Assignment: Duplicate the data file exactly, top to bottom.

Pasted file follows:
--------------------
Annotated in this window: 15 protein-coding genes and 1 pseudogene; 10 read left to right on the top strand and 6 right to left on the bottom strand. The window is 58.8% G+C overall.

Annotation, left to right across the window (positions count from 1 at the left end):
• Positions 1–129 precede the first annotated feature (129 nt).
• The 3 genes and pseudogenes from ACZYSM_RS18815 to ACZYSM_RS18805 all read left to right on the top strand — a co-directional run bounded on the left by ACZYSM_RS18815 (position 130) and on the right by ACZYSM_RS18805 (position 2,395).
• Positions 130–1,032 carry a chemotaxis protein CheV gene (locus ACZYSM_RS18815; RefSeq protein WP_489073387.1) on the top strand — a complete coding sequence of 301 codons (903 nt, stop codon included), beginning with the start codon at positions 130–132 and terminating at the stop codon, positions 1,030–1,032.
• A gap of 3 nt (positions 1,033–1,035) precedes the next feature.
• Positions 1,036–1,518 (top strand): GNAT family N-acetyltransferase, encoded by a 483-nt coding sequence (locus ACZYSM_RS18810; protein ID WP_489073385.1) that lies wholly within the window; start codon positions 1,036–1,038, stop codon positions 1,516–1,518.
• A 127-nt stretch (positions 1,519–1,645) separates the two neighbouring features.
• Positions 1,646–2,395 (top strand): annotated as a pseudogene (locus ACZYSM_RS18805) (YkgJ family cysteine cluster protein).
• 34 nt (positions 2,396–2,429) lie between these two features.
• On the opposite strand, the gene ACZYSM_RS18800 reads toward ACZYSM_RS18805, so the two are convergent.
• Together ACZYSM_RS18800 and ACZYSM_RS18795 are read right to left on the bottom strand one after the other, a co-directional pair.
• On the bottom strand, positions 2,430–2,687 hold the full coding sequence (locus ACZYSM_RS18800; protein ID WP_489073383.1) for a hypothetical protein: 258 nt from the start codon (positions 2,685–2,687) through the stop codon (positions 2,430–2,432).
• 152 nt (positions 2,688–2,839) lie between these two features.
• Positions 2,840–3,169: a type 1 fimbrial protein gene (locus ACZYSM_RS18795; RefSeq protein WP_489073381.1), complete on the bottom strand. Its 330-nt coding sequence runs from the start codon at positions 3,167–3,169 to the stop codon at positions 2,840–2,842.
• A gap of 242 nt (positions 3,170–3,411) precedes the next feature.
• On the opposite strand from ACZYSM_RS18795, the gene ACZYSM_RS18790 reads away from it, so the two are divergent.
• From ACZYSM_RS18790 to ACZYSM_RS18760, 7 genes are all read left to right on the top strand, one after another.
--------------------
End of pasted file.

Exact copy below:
Annotated in this window: 15 protein-coding genes and 1 pseudogene; 10 read left to right on the top strand and 6 right to left on the bottom strand. The window is 58.8% G+C overall.

Annotation, left to right across the window (positions count from 1 at the left end):
• Positions 1–129 precede the first annotated feature (129 nt).
• The 3 genes and pseudogenes from ACZYSM_RS18815 to ACZYSM_RS18805 all read left to right on the top strand — a co-directional run bounded on the left by ACZYSM_RS18815 (position 130) and on the right by ACZYSM_RS18805 (position 2,395).
• Positions 130–1,032 carry a chemotaxis protein CheV gene (locus ACZYSM_RS18815; RefSeq protein WP_489073387.1) on the top strand — a complete coding sequence of 301 codons (903 nt, stop codon included), beginning with the start codon at positions 130–132 and terminating at the stop codon, positions 1,030–1,032.
• A gap of 3 nt (positions 1,033–1,035) precedes the next feature.
• Positions 1,036–1,518 (top strand): GNAT family N-acetyltransferase, encoded by a 483-nt coding sequence (locus ACZYSM_RS18810; protein ID WP_489073385.1) that lies wholly within the window; start codon positions 1,036–1,038, stop codon positions 1,516–1,518.
• A 127-nt stretch (positions 1,519–1,645) separates the two neighbouring features.
• Positions 1,646–2,395 (top strand): annotated as a pseudogene (locus ACZYSM_RS18805) (YkgJ family cysteine cluster protein).
• 34 nt (positions 2,396–2,429) lie between these two features.
• On the opposite strand, the gene ACZYSM_RS18800 reads toward ACZYSM_RS18805, so the two are convergent.
• Together ACZYSM_RS18800 and ACZYSM_RS18795 are read right to left on the bottom strand one after the other, a co-directional pair.
• On the bottom strand, positions 2,430–2,687 hold the full coding sequence (locus ACZYSM_RS18800; protein ID WP_489073383.1) for a hypothetical protein: 258 nt from the start codon (positions 2,685–2,687) through the stop codon (positions 2,430–2,432).
• 152 nt (positions 2,688–2,839) lie between these two features.
• Positions 2,840–3,169: a type 1 fimbrial protein gene (locus ACZYSM_RS18795; RefSeq protein WP_489073381.1), complete on the bottom strand. Its 330-nt coding sequence runs from the start codon at positions 3,167–3,169 to the stop codon at positions 2,840–2,842.
• A gap of 242 nt (positions 3,170–3,411) precedes the next feature.
• On the opposite strand from ACZYSM_RS18795, the gene ACZYSM_RS18790 reads away from it, so the two are divergent.
• From ACZYSM_RS18790 to ACZYSM_RS18760, 7 genes are all read left to right on the top strand, one after another.